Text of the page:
Many of the peculiar associations present in the catalogue have been interpreted as galaxy mergers, though Arp refuted the idea, claiming, rather, that apparent associations were prime examples of ejections.

This Argo Navis format Atlas of Peculiar Galaxies was compiled by Bob Hill.
Wikipedia wrote:
A Hickson Compact Group (abbreviation: HCG) is a collection of galaxies designated as published by Paul Hickson in 1982.

The most famous group on Hickson's list of 100 objects is HCG 92, Stephan's Quintet.

According to Hickson: “Most compact groups contain a high fraction of galaxies having morphological or kinematical peculiarities, nuclear radio and infrared emission, and starburst or active galactic nuclei (AGN) activity. They contain large quantities of diffuse gas and are dynamically dominated by dark matter. They most likely form as subsystems within looser associations and evolve by gravitational processes. Strong galaxy interactions result and merging is expected to lead to the ultimate demise of the group. Compact groups are surprisingly numerous, and may play a significant role in galaxy evolution.

Wikipedia page :-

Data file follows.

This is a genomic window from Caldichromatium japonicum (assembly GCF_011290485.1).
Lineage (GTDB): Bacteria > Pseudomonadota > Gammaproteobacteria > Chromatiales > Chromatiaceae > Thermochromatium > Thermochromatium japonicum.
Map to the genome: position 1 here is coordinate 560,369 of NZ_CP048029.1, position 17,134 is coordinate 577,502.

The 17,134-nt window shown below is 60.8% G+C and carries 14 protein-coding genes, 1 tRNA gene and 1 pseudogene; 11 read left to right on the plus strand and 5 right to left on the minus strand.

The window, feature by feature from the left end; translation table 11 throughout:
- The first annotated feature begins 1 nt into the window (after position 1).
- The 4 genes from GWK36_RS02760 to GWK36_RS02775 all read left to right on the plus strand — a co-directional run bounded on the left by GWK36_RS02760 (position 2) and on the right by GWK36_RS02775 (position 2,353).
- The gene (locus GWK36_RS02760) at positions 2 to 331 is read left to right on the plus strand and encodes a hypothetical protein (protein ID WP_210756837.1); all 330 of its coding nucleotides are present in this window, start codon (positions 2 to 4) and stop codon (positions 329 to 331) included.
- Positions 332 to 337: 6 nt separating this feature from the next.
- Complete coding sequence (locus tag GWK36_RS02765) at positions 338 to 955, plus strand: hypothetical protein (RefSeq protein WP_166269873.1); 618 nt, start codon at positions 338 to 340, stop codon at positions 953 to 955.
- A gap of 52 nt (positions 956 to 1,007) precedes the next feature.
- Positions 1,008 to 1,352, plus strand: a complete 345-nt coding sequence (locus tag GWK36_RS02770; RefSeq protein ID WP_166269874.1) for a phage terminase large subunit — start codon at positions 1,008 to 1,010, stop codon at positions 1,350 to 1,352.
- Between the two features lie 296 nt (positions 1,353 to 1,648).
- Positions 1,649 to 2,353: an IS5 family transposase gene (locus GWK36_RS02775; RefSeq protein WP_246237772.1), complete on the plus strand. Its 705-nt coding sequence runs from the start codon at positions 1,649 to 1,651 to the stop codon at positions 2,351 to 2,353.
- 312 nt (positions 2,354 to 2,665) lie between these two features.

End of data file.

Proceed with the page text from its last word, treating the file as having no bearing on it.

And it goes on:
This Argo Navis format catalog of Hickson Compact Galaxy Groups was compiled by Yahoo forum member spacerama.
This catalog of Dark Nebulae was compiled by forum member alphaargonavis
This catalog of Milky Way Globular Clusters was complied by Bill Ferris.
Attached is a one page PDF document that had been uploaded by user "obsessionowner" on the Argo Navis Yahoo Group entitled
"How to Center the Encoder Bracket on the mirror box" by Charlie Starks and Jean-Paul Richard.
Astronomical Society of South Africa wrote:
For two decades, starting in the late 1960’s, the southern sky was patrolled by a dedicated South African comet-hunter named Jack Bennett. In addition to discovering comets with his 5-inch low-power refractor, Bennett also noticed many deep-sky objects that looked like comets. His list of comet-like southern deep-sky objects – shades of Messier – forms the basis for the Bennett Catalogue.
Wikipedia wrote: